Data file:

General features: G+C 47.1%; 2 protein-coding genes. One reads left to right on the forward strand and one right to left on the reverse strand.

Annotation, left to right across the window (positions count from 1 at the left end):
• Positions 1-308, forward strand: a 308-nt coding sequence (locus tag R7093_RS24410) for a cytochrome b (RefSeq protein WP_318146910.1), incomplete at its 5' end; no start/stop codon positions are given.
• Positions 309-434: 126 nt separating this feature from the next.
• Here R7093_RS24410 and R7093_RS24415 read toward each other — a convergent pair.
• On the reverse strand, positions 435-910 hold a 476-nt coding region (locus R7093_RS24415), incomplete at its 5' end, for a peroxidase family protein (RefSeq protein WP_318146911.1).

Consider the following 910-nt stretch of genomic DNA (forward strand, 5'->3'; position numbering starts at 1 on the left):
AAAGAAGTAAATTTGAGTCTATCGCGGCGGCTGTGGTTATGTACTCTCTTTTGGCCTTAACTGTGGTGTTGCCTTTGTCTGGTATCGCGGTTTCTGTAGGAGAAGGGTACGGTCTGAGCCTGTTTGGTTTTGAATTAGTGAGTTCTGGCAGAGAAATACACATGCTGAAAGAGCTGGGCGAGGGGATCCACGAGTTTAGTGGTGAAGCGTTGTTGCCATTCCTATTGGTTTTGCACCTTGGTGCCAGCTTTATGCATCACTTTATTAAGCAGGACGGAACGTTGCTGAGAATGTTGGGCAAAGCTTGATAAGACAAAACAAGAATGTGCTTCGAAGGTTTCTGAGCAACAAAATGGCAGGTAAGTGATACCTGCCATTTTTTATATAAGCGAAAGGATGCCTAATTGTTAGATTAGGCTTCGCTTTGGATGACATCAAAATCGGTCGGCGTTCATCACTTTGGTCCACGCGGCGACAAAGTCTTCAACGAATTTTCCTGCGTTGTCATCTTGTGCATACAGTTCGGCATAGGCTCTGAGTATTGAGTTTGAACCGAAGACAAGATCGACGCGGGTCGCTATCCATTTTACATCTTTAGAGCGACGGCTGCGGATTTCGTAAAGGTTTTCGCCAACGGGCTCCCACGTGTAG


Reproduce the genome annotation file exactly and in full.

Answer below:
General features: G+C 47.1%; 2 protein-coding genes. One reads left to right on the forward strand and one right to left on the reverse strand.

Annotation, left to right across the window (positions count from 1 at the left end):
• Positions 1-308, forward strand: a 308-nt coding sequence (locus tag R7093_RS24410) for a cytochrome b (RefSeq protein WP_318146910.1), incomplete at its 5' end; no start/stop codon positions are given.
• Positions 309-434: 126 nt separating this feature from the next.
• Here R7093_RS24410 and R7093_RS24415 read toward each other — a convergent pair.
• On the reverse strand, positions 435-910 hold a 476-nt coding region (locus R7093_RS24415), incomplete at its 5' end, for a peroxidase family protein (RefSeq protein WP_318146911.1).

Consider the following 910-nt stretch of genomic DNA (forward strand, 5'->3'; position numbering starts at 1 on the left):
AAAGAAGTAAATTTGAGTCTATCGCGGCGGCTGTGGTTATGTACTCTCTTTTGGCCTTAACTGTGGTGTTGCCTTTGTCTGGTATCGCGGTTTCTGTAGGAGAAGGGTACGGTCTGAGCCTGTTTGGTTTTGAATTAGTGAGTTCTGGCAGAGAAATACACATGCTGAAAGAGCTGGGCGAGGGGATCCACGAGTTTAGTGGTGAAGCGTTGTTGCCATTCCTATTGGTTTTGCACCTTGGTGCCAGCTTTATGCATCACTTTATTAAGCAGGACGGAACGTTGCTGAGAATGTTGGGCAAAGCTTGATAAGACAAAACAAGAATGTGCTTCGAAGGTTTCTGAGCAACAAAATGGCAGGTAAGTGATACCTGCCATTTTTTATATAAGCGAAAGGATGCCTAATTGTTAGATTAGGCTTCGCTTTGGATGACATCAAAATCGGTCGGCGTTCATCACTTTGGTCCACGCGGCGACAAAGTCTTCAACGAATTTTCCTGCGTTGTCATCTTGTGCATACAGTTCGGCATAGGCTCTGAGTATTGAGTTTGAACCGAAGACAAGATCGACGCGGGTCGCTATCCATTTTACATCTTTAGAGCGACGGCTGCGGATTTCGTAAAGGTTTTCGCCAACGGGCTCCCACGTGTAG